Private Equity Considerations
Declining markets prompt foreign strategic buyers, like private-equity (PE) funds, to seek acquisition opportunities where a target’s market value misaligns with its perceived value. PE funds view going private as an opportunity to lower costs, enhance operational strategies, shield from market pressures, and reduce regulatory obligations. Enhanced operational flexibility and the freedom to enact changes without immediate market scrutiny increase the perceived value of going private. PE funds typically structure transactions as a leveraged buy-out (LBO) with debt backed by the target’s assets to maximize returns, securing control with minimal capital investment.
In some cases, insiders initiate going-private transactions. Target management (a Management Buyout) or existing security holders may seek to take the company private. For Management Buyouts, often backed by a PE fund, the board must manage potential conflicts.
A. Structuring the Transaction
Structuring a going-private transaction requires diligent planning and analysis. The three common structures are take-over bids followed by second-step transactions, amalgamations, or court-sanctioned arrangements. Each approach has benefits, challenges, and regulatory requirements.
A take-over bid refers to an offer aimed at acquiring a target company’s outstanding voting or equity securities within a Canadian jurisdiction. This offer is directed at one or more security holders. If the securities involved, combined with those already owned or controlled by the offeror, equal 20 percent or more of the class, it qualifies as a take-over bid. The rules and disclosure obligations are primarily outlined in Part 2 of National Instrument 62-104 – Take-Over Bids and Issuer Bids (NI 62-104).
For a take-over bid, NI 62-104 mandates creating and distributing a written offer to purchase and a take-over bid circular to all eligible security holders of the target company. In response, the directors of the target company are required to produce their own circular, endorsing or opposing the bid. The nature of this recommendation depends on whether the bid is negotiated or unsolicited. A negotiated take-over bid (a friendly bid) garners endorsement of the target company and often is facilitated through a definitive acquisition agreement adhering to relevant securities laws. Unsolicited bids (hostile bids) involve direct offers to security holders, potentially circumventing the target company’s board.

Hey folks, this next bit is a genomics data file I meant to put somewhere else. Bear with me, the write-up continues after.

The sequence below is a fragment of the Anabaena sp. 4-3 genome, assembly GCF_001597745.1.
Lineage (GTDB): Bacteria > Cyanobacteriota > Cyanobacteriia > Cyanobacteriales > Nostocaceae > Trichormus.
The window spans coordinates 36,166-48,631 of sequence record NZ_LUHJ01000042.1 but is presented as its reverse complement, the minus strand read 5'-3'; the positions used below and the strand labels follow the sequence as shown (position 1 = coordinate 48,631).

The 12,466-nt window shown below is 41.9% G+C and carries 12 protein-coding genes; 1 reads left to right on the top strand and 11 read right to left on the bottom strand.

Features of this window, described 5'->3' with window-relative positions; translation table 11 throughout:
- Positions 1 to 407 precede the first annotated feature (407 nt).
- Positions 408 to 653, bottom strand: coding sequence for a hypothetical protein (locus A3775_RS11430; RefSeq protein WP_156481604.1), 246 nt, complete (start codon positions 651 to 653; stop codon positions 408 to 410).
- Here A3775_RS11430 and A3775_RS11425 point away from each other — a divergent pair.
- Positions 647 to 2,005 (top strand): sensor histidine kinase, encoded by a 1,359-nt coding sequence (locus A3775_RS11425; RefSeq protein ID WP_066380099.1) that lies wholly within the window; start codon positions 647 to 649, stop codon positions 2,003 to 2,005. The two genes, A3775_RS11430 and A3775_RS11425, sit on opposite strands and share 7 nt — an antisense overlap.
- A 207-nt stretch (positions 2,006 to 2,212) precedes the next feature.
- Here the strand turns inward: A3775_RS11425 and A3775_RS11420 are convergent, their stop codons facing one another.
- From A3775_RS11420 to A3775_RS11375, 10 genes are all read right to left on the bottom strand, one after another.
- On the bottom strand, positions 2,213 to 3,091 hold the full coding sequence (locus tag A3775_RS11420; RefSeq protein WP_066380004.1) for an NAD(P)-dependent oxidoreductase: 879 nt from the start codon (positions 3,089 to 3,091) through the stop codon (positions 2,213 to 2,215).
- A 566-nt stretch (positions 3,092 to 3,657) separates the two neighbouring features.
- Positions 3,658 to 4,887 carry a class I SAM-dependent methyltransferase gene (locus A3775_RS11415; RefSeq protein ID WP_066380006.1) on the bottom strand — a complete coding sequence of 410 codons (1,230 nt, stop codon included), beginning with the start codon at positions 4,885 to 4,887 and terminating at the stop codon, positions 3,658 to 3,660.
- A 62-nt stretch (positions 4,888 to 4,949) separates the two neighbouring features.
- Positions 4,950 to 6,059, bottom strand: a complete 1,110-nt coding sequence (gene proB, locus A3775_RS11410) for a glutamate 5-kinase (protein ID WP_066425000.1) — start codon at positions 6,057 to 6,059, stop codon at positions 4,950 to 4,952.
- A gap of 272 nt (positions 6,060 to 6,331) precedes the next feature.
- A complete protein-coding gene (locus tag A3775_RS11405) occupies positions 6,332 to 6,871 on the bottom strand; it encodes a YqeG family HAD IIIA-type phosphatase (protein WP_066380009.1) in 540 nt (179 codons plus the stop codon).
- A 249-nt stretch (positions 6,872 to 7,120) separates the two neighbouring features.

The conclusion of a take-over bid occurs upon the bid’s expiration and the successful acquisition and payment for the securities tendered by security holders. Considering the possibility of incomplete tendering, a second-step transaction (statutory squeeze-out or business combination) is often necessary to secure the remaining securities. The structure of the second step will depend on the percentage of controlled securities by the offeror after the bid expires. If over 90% of the class’s outstanding securities are tendered in the bid, the offeror can effect the acquisition of the remaining securities through a statutory squeeze-out. If the threshold is not met, a business combination may be used to force out the remaining security holders of the target company at the same price and under the same terms that were offered under the initial bid.
Another option is through an amalgamation. The foreign buyer establishes a wholly owned Canadian subsidiary that amalgamates with the target. Following the amalgamation, security holders of the target company typically receive redeemable securities in the newly formed entity, which are swiftly redeemed for cash. The buyer then has control over the amalgamated entity, which then continues the operations of the former publicly traded company.
Corporate regulations require a shareholder meeting to approve the amalgamation. Approval from security holders who own a minimum of two-thirds of the outstanding voting securities must be secured, either in person or via proxy. Moreover, the applicability of MI 61-101 – Protection of Minority Security Holders in Special Transactions (NI 61-101) could necessitate majority approval from minority security holders, unless an exemption is applicable.
Plan of Arrangement
A plan of arrangement is commonly used for going-private transactions in Canada. This court-approved process involves negotiations between the foreign buyer and the target company’s board or special committee. The parties will negotiate an arrangement agreement to outline terms, followed by two court appearances.
The initial appearance includes the target company’s application for an interim order, which governs procedural aspects such as convening and notifying the special meeting of security holders, as well as stipulating approval thresholds for each class. The subsequent appearance, which follows the special meeting approval, seeks a final order confirming the arrangement’s equity and rationality.
Distinguishing itself from a take-over bid, a plan of arrangement allows the buyer to secure all outstanding voting securities of the target within a single transaction, sidestepping the need for a second-step acquisition or a business combination. This structure offers agility in managing distinct security classes as compared to other methods, providing the potential to encompass asset divestitures, spinouts, or other restructuring matters, facilitating efficient structuring and strategic tax planning.